We recently posted on article from Fr. John A. Peck entitled “The Four Senses of Scripture.” In this present article Fr. John Whiteford addresses specifically the sense of allegorical interpretation which is employed both in the New Testament and in Patristic Tradition, although it is often rejected by many Christians today in the various western traditions.
The rejection of allegorical interpretation as a later method is misguided, because we find allegorical biblical interpretations in the New Testament itself, and this had its roots in traditional Jewish methods of interpretation.
Philo of Alexandria (who live from approximately 25 B.C. to 50 A.D.), used allegorical interpretations of the Scripture extensively
The parables of Christ have an allegorical dimension, although Protestant scholars have generally resisted that conclusion. However, Christ Himself provided the interpretation of one parable in the Gospels—the Parable of the Sower (Mark 4:1-9)—and the interpretation He gave was clearly an allegorical interpretation (Mark 4:10-20).
Tell me, ye that desire to be under the law, do ye not hear the law? For it is written, that Abraham had two sons, the one by a bondmaid, the other by a freewoman. But he who was of the bondwoman was born after the flesh; but he of the freewoman was by promise. Which things are an allegory: for these are the two covenants; the one from the mount Sinai, which gendereth to bondage, which is Hagar. For this Hagar is mount Sinai in Arabia, and answereth to Jerusalem which now is, and is in bondage with her children. But Jerusalem which is above is free, which is the mother of us all. For it is written, Rejoice, thou barren that bearest not; break forth and cry, thou that travailest not: for the desolate hath many more children than she which hath an husband. Now we, brethren, as Isaac was, are the children of promise. But as then he that was born after the flesh persecuted him that was born after the Spirit, even so it is now. Nevertheless what saith the scripture? Cast out the bondwoman and her son: for the son of the bondwoman shall not be heir with the son of the freewoman. So then, brethren, we are not children of the bondwoman, but of the free.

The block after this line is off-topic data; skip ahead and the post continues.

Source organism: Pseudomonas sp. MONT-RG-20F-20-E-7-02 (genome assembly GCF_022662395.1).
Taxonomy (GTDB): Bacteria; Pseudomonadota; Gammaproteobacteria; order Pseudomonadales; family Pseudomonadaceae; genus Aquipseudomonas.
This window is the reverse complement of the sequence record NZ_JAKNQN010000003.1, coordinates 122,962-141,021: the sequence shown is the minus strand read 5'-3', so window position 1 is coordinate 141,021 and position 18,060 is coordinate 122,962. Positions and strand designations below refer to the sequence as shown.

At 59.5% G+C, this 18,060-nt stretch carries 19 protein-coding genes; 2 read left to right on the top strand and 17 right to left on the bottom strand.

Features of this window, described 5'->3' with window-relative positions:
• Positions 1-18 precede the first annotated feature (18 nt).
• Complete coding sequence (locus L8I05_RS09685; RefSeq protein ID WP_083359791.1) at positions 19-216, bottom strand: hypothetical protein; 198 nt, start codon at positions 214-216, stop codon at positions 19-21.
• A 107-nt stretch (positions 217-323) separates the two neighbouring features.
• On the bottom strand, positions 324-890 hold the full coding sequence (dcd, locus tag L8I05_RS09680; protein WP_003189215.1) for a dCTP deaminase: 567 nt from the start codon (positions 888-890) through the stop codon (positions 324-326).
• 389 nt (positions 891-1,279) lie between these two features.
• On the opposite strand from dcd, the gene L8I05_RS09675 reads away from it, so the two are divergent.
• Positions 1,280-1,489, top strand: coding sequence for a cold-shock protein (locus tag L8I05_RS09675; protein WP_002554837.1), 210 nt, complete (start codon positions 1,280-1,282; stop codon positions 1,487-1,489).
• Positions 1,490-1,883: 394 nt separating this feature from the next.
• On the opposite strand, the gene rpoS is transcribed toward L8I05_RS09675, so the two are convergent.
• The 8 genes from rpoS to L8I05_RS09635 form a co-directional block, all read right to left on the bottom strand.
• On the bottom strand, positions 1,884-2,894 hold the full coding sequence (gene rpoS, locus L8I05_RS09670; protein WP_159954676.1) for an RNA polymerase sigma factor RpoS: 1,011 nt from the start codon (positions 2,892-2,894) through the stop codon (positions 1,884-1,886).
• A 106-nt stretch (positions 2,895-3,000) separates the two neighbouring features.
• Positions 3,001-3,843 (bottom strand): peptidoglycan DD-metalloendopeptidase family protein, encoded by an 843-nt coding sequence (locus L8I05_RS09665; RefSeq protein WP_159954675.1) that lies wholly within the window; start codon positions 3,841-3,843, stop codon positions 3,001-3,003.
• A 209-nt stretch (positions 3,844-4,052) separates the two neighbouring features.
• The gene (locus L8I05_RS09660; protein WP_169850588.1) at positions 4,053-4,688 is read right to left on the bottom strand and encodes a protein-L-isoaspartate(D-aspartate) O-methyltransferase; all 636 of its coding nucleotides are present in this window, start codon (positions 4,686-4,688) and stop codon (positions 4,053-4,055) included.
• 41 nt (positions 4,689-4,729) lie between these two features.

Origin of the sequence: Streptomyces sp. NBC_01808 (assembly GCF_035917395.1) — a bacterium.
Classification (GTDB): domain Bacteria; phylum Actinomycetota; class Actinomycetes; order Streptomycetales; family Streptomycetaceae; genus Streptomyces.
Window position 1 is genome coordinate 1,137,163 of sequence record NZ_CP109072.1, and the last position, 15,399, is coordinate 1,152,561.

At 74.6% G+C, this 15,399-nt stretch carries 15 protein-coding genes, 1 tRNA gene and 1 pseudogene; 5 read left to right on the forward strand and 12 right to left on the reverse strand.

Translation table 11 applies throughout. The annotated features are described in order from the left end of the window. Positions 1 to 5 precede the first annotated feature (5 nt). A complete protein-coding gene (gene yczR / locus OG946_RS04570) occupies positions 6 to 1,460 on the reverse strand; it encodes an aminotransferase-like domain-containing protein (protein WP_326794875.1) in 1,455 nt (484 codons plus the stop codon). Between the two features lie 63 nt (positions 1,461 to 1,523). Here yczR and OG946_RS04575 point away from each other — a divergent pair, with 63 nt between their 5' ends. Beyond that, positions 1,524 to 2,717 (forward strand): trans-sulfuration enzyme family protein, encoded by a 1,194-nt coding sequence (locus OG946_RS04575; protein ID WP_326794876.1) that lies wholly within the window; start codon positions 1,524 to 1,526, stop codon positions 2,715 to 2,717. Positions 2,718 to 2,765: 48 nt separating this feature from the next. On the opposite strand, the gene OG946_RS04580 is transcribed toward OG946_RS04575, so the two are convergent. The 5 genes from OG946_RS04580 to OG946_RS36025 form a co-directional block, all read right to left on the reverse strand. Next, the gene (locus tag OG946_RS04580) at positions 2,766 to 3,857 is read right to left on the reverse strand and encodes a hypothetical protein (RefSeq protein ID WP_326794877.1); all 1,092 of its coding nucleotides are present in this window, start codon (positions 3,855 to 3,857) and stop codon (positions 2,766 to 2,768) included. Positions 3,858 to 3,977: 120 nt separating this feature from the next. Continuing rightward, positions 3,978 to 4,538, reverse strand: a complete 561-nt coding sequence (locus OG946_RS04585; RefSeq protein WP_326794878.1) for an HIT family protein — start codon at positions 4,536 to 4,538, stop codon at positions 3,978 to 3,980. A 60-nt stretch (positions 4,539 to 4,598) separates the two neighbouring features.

Another example is found in 1 Corinthians 9:9-10:
For it is written in the law of Moses, thou shalt not muzzle the mouth of the ox that treadeth out the corn. Doth God take care for oxen? Or saith he it altogether for our sakes? For our sakes, no doubt, this is written: that he that ploweth should plow in hope; and that he that thresheth in hope should be partaker of his hope.
Many more examples could be cited of typological interpretations of the Old Testament, found in the New.
Protestants generally wish to reject the allegorical method, but when faced with clear examples of the Apostles engaging in that very method, their response is usually to say: "Well, the Apostles were inspired to do it, but no one else is." But this is clearly an arbitrary opinion that has no basis in Scripture or Tradition.
The allegorical sense of Scripture does not negate the literal sense—it is another level of meaning in the text. Traditionally, there are four senses of Scripture:
1. Literal: This refers to the obvious meaning of the text. In some cases, the text is clearly not intended to be taken literally, but even poetic texts have an obvious meaning.
2. Typological/Allegorical: A type is a stamp which imprints an image. An antitype is that which is imaged by the type. We find the word "type" explicitly used in Romans 5:12-14:
Therefore, just as through one man sin entered the world, and death through sin, and thus death spread to all men, because all sinned— (For until the law sin was in the world, but sin is not imputed when there is no law. Nevertheless death reigned from Adam to Moses, even over those who had not sinned according to the likeness of the transgression of Adam, who is a type of Him who was to come.
And we find the word "antitype" used explicitly in 1 Peter 3:18-22:
For Christ also suffered once for sins, the just for the unjust, that He might bring us to God, being put to death in the flesh but made alive by the Spirit, by whom also He went and preached to the spirits in prison, who formerly were disobedient, when once the Divine longsuffering waited in the days of Noah, while the ark was being prepared, in which a few, that is, eight souls, were saved through water. There is also an antitype which now saves us—baptism (not the removal of the filth of the flesh, but the answer of a good conscience toward God), through the resurrection of Jesus Christ, who has gone into heaven and is at the right hand of God, angels and authorities and powers having been made subject to Him.
A story could be composed as an allegory, such as the Parable of the Sower (The Pilgrim’s Progress being a more extended example), but an historical narrative can also be interpreted allegorically, as St. Paul did.
3. Moral: The moral sense is the practical application of Scripture on an individual or corporate level. To see this reading of Scripture in action, you can read through the Canon of St. Andrew of Crete that is prayed during Lent in the Orthodox Church.
4. Anagogical/Heavenly/Eschatological: "Anagog" comes from Greek meaning “to go up.” So this sense looks at how a passage points us to the fulfillment of all things.
Interestingly, Rabbinic Jewish interpretation of Scripture also sees Scripture as having a Four-fold sense, which has many similarities.
Protestants have reacted negatively to the allegorical method because it was used to such great excess in the west, especially during the medieval period. However, if you read the commentaries of the great Fathers of the Church, you find it used in a way that is far more balanced.
Clearly, if the Apostles could interpret the Old Testament in allegorical and typological terms, no one who claims to be a Christian should object to the Church Fathers doing likewise.